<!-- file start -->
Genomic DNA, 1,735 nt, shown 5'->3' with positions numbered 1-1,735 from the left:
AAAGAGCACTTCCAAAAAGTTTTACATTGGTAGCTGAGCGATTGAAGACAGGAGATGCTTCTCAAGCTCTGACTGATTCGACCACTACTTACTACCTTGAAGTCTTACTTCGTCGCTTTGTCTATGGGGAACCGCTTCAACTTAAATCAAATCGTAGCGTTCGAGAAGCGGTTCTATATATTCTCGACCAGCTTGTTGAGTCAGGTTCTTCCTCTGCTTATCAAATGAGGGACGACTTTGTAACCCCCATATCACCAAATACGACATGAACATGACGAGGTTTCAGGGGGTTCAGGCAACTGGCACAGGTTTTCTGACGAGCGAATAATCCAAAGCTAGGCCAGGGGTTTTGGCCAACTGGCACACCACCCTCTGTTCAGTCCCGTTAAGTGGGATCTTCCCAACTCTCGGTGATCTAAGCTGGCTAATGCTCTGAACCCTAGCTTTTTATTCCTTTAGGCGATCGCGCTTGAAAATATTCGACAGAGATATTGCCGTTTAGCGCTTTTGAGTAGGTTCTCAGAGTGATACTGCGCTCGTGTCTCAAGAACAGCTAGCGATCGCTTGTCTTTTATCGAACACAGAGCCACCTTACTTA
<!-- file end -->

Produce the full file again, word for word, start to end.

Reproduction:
Genomic DNA, 1,735 nt, shown 5'->3' with positions numbered 1-1,735 from the left:
AAAGAGCACTTCCAAAAAGTTTTACATTGGTAGCTGAGCGATTGAAGACAGGAGATGCTTCTCAAGCTCTGACTGATTCGACCACTACTTACTACCTTGAAGTCTTACTTCGTCGCTTTGTCTATGGGGAACCGCTTCAACTTAAATCAAATCGTAGCGTTCGAGAAGCGGTTCTATATATTCTCGACCAGCTTGTTGAGTCAGGTTCTTCCTCTGCTTATCAAATGAGGGACGACTTTGTAACCCCCATATCACCAAATACGACATGAACATGACGAGGTTTCAGGGGGTTCAGGCAACTGGCACAGGTTTTCTGACGAGCGAATAATCCAAAGCTAGGCCAGGGGTTTTGGCCAACTGGCACACCACCCTCTGTTCAGTCCCGTTAAGTGGGATCTTCCCAACTCTCGGTGATCTAAGCTGGCTAATGCTCTGAACCCTAGCTTTTTATTCCTTTAGGCGATCGCGCTTGAAAATATTCGACAGAGATATTGCCGTTTAGCGCTTTTGAGTAGGTTCTCAGAGTGATACTGCGCTCGTGTCTCAAGAACAGCTAGCGATCGCTTGTCTTTTATCGAACACAGAGCCACCTTACTTA